Ward died Feb. 23, 2017.
He prepared for Princeton at Phillips Exeter Academy. His Princeton career was interrupted when he left in 1942 to join the American Field Service organization. He returned at the end of the war and earned his degree in the SPIA. Ward was a member of Cap and Gown. He was on the tennis team and was an All-American soccer player and team captain. Ward went on to study at Columbia Law School.
When former Secretary of the Army Frank Pace became head of the newly created Corporation for Public Broadcasting, he enlisted Ward to shape the organization into a concrete reality. Ward served as executive vice president of station WNET in New York. He was credited with enabling Ken Burns to develop his career in the documentary film industry, which was one of his many accomplishments as an executive in public broadcasting.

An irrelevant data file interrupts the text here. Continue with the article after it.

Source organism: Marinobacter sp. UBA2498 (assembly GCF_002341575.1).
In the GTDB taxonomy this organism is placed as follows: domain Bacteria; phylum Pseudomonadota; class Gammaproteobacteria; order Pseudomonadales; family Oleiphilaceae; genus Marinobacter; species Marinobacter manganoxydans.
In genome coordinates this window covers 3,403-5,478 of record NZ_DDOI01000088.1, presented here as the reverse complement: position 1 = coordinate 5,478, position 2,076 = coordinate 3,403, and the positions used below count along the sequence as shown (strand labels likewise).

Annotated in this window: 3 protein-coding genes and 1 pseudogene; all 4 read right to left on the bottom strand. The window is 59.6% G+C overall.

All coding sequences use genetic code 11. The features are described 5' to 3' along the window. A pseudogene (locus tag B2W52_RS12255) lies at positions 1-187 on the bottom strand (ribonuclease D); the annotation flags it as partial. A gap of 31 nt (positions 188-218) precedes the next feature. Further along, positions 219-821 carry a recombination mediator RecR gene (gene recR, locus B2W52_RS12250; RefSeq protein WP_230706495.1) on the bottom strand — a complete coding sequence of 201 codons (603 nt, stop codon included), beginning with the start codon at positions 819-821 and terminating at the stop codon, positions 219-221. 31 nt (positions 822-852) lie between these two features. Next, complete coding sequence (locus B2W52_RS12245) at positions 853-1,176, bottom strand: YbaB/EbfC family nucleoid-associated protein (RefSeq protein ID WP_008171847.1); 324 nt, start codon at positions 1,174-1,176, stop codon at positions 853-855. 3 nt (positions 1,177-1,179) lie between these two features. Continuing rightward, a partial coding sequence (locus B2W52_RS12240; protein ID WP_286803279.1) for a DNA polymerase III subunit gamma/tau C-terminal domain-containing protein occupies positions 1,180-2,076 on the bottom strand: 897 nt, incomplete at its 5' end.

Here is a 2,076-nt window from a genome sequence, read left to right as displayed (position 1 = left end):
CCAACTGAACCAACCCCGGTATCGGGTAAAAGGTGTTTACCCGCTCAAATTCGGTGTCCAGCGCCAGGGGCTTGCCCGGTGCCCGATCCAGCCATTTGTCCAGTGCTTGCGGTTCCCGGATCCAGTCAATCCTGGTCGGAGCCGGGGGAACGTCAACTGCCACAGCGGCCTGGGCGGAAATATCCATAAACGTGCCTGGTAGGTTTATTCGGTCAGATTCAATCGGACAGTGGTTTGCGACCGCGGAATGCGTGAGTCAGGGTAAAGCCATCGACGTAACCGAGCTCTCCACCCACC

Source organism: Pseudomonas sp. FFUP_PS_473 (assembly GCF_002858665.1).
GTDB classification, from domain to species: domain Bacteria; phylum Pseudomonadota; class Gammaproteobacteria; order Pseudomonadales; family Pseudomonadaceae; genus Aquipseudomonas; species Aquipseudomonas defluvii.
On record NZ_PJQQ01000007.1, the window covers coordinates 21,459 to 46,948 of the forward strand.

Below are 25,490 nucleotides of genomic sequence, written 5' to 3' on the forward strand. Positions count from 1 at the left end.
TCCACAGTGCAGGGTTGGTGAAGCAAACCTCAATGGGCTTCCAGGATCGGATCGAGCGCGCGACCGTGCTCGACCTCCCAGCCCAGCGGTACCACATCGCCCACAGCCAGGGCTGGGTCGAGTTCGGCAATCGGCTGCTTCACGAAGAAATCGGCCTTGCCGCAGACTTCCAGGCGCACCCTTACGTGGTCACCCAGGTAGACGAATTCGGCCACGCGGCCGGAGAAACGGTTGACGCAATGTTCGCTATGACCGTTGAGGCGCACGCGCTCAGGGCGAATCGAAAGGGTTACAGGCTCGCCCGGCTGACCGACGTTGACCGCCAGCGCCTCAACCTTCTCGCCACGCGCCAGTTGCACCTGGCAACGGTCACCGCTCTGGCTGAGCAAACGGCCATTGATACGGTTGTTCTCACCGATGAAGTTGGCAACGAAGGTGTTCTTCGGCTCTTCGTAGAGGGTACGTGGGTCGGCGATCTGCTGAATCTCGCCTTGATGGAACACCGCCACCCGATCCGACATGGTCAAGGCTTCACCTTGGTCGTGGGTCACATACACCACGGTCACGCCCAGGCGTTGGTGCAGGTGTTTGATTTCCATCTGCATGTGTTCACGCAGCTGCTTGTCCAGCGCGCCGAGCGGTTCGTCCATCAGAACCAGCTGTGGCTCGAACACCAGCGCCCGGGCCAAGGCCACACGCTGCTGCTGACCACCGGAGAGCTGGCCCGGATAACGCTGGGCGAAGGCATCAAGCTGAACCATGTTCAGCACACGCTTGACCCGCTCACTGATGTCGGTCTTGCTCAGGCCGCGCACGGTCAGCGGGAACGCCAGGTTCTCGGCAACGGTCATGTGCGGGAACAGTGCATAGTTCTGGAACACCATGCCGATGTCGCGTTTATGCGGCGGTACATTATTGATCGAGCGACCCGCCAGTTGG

Ward also received credit for the reorganization of station WETA in Washington, D.C., which under his leadership produced such programs as The MacNeil/Lehrer Report, Washington Week in Review, and A Capitol Fourth. He was given the Ralph Lowell Medal, the public-television industry’s highest distinction.
Ward is survived by his two daughters, Carolyn Chamberlin and Margot Chamberlin, and four grandchildren.